The Difference Between a Pet Vacuum and Regular Vacuum

If you’ve ever tried to use a regular vacuum cleaner to suck up pet hair, then you’ve probably noticed they do a very poor job. The pet hair that does get sucked up just seems to end up stuck in the vacuum head brush. This is because most vacuum cleaners work using a two-part mechanism that is not at all suited for cleaning up pet hair.

  1. As you push the vacuum cleaner over the carpet, the vacuum head brush stirs up debris in the carpet
  2. The debris that was stirred up is then sucked into the vacuum hose.

This two-part mechanism works well with most types of debris stuck in your carpet. However, with pet hair, it is not very efficient. Instead of stirring up the pet hairs so they can get sucked up, the vacuum brush can just tangle the pet hairs further into the carpet. The pet hair the vacuum does manage to suck up will often just get caught in the vacuum brush, where it is very difficult to get out.

To make sure that pet hair actually gets sucked up instead of just getting tangled into the carpet, pet vacuums have slightly altered designs. Some will come with attachments that use silicon brushes instead of the soft-bristle brushes on their heads. Other pet vacuums have modified spin brushes in which the debris is first sucked and then spun, rather than vice versa.

Along with the modified design, pet vacuums will also generally have more suction power, better filtration systems, and more features.

If you are looking for a pet vacuum, one of the best value for money options is the bissell pet hair eraser.

Why a Guarantor Loan is Good for People with Bad Credit

A guarantor loan can help those individuals who have a bad credit rating who have been rejected by other lenders and financial institutions. Typical payday lenders or high street banks require good credit ratings in order to be successful for a loan.

However, with a guarantor loan, the lender feels that they can trust the borrower if they have the trust of a guarantor with a good credit rating. Many lenders follow the motto of  “if the guarantor trusts you then we do too.” So this gives a bad credit customer access to affordable finance that they would not get elsewhere.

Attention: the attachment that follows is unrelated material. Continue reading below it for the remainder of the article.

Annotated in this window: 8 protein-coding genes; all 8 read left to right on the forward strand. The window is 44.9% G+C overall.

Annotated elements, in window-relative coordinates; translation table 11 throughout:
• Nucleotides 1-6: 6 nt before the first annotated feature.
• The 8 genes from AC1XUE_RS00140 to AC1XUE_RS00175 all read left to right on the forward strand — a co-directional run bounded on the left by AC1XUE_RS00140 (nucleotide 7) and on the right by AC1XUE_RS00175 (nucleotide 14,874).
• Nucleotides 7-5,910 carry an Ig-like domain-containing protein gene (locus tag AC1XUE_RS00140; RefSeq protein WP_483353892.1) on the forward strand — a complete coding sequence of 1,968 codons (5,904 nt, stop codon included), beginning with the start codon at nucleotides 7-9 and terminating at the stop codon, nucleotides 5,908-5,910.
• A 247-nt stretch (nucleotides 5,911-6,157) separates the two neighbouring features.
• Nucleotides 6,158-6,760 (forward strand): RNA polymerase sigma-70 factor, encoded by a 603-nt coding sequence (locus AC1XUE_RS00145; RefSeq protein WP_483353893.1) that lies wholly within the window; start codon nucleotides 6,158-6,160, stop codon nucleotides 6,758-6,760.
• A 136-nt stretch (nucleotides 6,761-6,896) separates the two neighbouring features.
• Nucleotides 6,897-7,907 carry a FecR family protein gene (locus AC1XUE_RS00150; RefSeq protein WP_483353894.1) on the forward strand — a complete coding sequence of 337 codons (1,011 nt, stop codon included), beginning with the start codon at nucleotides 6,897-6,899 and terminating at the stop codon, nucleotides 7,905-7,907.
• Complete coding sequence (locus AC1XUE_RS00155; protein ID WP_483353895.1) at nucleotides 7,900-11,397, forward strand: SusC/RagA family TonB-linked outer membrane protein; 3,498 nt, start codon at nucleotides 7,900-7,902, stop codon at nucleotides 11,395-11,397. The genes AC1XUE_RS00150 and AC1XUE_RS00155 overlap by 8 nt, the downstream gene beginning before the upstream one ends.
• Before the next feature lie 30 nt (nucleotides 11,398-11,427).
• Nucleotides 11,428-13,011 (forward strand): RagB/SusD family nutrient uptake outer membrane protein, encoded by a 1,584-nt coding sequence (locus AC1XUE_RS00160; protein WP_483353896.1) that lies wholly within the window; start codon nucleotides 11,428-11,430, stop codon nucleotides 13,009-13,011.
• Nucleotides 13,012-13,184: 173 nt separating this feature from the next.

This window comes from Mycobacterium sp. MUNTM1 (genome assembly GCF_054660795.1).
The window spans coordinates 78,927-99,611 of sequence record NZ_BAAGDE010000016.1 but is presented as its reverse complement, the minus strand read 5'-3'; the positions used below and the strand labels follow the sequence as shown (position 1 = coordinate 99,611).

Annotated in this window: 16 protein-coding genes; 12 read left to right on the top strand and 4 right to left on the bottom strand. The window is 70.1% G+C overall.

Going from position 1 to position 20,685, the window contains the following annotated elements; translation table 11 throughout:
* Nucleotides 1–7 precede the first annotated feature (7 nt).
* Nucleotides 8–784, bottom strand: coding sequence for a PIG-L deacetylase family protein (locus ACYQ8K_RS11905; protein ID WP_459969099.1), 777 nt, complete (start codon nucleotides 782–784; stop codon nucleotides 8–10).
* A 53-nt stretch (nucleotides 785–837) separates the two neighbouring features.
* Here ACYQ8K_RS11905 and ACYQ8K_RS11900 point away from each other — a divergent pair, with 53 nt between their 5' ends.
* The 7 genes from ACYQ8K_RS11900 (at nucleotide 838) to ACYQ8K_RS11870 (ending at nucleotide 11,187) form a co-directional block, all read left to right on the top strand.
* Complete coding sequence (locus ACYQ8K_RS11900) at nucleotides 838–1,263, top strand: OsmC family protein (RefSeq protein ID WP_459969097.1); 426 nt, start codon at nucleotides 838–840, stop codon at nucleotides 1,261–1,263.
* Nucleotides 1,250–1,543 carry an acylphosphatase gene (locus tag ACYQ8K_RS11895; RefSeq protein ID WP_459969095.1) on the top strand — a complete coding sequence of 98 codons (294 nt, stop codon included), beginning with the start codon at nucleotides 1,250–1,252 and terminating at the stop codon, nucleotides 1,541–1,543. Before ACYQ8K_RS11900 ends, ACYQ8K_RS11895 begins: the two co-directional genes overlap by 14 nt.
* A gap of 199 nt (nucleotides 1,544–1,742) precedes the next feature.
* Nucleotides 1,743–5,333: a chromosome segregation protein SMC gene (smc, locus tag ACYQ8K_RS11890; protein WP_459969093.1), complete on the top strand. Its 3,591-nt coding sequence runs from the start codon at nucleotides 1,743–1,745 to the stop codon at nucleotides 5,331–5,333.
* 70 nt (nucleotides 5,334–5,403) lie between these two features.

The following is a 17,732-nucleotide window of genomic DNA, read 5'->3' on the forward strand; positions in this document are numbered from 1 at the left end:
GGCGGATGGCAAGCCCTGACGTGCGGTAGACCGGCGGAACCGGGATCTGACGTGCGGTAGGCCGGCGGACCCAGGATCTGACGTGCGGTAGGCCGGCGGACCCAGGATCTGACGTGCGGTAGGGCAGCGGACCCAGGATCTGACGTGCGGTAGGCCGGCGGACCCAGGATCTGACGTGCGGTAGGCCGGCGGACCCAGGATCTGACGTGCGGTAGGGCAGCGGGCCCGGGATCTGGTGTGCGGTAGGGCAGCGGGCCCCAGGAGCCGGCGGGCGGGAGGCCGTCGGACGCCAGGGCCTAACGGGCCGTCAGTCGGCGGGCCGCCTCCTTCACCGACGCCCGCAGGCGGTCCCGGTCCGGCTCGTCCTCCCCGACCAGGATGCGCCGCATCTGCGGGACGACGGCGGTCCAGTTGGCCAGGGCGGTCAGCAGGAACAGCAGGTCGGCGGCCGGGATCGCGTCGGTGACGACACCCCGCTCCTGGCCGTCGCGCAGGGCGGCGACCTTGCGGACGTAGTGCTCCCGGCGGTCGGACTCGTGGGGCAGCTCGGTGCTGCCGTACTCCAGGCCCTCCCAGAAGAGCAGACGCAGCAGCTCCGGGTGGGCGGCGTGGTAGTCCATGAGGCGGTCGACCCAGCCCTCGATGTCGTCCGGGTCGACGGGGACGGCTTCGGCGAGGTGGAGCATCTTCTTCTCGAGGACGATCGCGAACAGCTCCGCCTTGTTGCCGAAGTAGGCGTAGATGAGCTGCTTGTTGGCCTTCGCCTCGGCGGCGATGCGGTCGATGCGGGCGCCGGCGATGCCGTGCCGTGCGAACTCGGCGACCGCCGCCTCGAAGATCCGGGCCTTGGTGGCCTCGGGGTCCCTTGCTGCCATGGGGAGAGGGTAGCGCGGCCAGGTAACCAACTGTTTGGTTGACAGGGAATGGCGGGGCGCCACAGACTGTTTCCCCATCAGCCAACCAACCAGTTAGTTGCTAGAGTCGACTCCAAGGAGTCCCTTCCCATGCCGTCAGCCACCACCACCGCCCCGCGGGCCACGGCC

The best thing about a guarantor loan is that if you repay on time, it will boost your credit rating. So the customer, who previously had bad credit, can prove that they are a good customer and rebuild their credit profile. A better credit rating will make it easier for that person to access finance in the future at more affordable rates.

As explained in “The guide to understanding guarantor loans” from some customers have been unlucky to have bad credit. Perhaps they have had an emergency expense or they have had problems getting paid on time at work. At least a guarantor loan offers a very reasonable interest rate and a logical way to improve one’s credit score.

Picking The Right Garage Door

The garage door has become such a prominent part of the façade of new homes that manufacturers now offer more style and colour choices than ever before. “It’s important to make the garage door look beautiful,” says Bette Davies of Richards-Wilcox Canada, a garage door repair service in NC. “It’s not part of the background of your home, as many people think.” We talked to a few industry experts about some of the options to consider when you’re in the market for a handsome new garage door.

Decide on the material